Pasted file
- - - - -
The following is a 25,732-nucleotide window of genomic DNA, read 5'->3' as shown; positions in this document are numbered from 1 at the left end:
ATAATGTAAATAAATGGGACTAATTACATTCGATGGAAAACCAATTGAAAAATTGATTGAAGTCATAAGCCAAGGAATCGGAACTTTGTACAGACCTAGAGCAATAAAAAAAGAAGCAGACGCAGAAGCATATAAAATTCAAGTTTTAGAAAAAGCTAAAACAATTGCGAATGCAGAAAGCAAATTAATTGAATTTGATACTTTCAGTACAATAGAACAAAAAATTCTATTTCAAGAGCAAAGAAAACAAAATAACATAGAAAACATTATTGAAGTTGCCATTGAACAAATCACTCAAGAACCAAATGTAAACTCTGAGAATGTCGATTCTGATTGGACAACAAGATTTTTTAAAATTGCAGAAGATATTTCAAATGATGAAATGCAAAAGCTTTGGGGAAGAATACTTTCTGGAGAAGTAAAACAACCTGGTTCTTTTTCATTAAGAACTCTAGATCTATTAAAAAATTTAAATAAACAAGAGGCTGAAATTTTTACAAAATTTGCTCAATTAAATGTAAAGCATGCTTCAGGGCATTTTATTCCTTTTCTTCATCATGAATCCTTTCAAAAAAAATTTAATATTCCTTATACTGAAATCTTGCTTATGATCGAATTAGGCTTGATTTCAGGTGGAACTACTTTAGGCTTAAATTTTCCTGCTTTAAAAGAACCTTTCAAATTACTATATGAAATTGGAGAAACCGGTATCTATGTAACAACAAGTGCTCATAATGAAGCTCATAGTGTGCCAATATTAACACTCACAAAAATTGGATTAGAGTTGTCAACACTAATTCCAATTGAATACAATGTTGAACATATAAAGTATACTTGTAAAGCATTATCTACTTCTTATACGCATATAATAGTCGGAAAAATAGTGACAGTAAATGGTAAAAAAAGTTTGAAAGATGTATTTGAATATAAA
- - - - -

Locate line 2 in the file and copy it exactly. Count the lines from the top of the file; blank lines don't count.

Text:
ATAATGTAAATAAATGGGACTAATTACATTCGATGGAAAACCAATTGAAAAATTGATTGAAGTCATAAGCCAAGGAATCGGAACTTTGTACAGACCTAGAGCAATAAAAAAAGAAGCAGACGCAGAAGCATATAAAATTCAAGTTTTAGAAAAAGCTAAAACAATTGCGAATGCAGAAAGCAAATTAATTGAATTTGATACTTTCAGTACAATAGAACAAAAAATTCTATTTCAAGAGCAAAGAAAACAAAATAACATAGAAAACATTATTGAAGTTGCCATTGAACAAATCACTCAAGAACCAAATGTAAACTCTGAGAATGTCGATTCTGATTGGACAACAAGATTTTTTAAAATTGCAGAAGATATTTCAAATGATGAAATGCAAAAGCTTTGGGGAAGAATACTTTCTGGAGAAGTAAAACAACCTGGTTCTTTTTCATTAAGAACTCTAGATCTATTAAAAAATTTAAATAAACAAGAGGCTGAAATTTTTACAAAATTTGCTCAATTAAATGTAAAGCATGCTTCAGGGCATTTTATTCCTTTTCTTCATCATGAATCCTTTCAAAAAAAATTTAATATTCCTTATACTGAAATCTTGCTTATGATCGAATTAGGCTTGATTTCAGGTGGAACTACTTTAGGCTTAAATTTTCCTGCTTTAAAAGAACCTTTCAAATTACTATATGAAATTGGAGAAACCGGTATCTATGTAACAACAAGTGCTCATAATGAAGCTCATAGTGTGCCAATATTAACACTCACAAAAATTGGATTAGAGTTGTCAACACTAATTCCAATTGAATACAATGTTGAACATATAAAGTATACTTGTAAAGCATTATCTACTTCTTATACGCATATAATAGTCGGAAAAATAGTGACAGTAAATGGTAAAAAAAGTTTGAAAGATGTATTTGAATATAAA